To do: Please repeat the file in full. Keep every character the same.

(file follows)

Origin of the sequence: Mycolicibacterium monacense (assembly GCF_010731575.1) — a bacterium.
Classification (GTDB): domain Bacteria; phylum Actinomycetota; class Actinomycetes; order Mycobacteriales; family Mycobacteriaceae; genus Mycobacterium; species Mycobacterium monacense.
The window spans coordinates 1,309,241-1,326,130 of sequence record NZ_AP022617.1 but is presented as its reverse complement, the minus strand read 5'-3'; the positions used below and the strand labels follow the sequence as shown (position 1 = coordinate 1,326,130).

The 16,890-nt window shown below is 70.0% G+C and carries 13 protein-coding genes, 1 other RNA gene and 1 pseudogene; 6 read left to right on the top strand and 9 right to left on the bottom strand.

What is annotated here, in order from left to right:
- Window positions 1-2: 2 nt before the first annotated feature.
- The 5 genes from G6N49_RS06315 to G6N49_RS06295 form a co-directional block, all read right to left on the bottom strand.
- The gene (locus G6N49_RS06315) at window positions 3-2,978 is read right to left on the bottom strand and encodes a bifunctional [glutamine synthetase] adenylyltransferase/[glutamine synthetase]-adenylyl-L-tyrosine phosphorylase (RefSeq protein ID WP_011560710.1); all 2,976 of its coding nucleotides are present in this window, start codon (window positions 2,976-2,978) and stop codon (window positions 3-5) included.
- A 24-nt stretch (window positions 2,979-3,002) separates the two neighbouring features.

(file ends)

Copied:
Origin of the sequence: Mycolicibacterium monacense (assembly GCF_010731575.1) — a bacterium.
Classification (GTDB): domain Bacteria; phylum Actinomycetota; class Actinomycetes; order Mycobacteriales; family Mycobacteriaceae; genus Mycobacterium; species Mycobacterium monacense.
The window spans coordinates 1,309,241-1,326,130 of sequence record NZ_AP022617.1 but is presented as its reverse complement, the minus strand read 5'-3'; the positions used below and the strand labels follow the sequence as shown (position 1 = coordinate 1,326,130).

The 16,890-nt window shown below is 70.0% G+C and carries 13 protein-coding genes, 1 other RNA gene and 1 pseudogene; 6 read left to right on the top strand and 9 right to left on the bottom strand.

What is annotated here, in order from left to right:
- Window positions 1-2: 2 nt before the first annotated feature.
- The 5 genes from G6N49_RS06315 to G6N49_RS06295 form a co-directional block, all read right to left on the bottom strand.
- The gene (locus G6N49_RS06315) at window positions 3-2,978 is read right to left on the bottom strand and encodes a bifunctional [glutamine synthetase] adenylyltransferase/[glutamine synthetase]-adenylyl-L-tyrosine phosphorylase (RefSeq protein ID WP_011560710.1); all 2,976 of its coding nucleotides are present in this window, start codon (window positions 2,976-2,978) and stop codon (window positions 3-5) included.
- A 24-nt stretch (window positions 2,979-3,002) separates the two neighbouring features.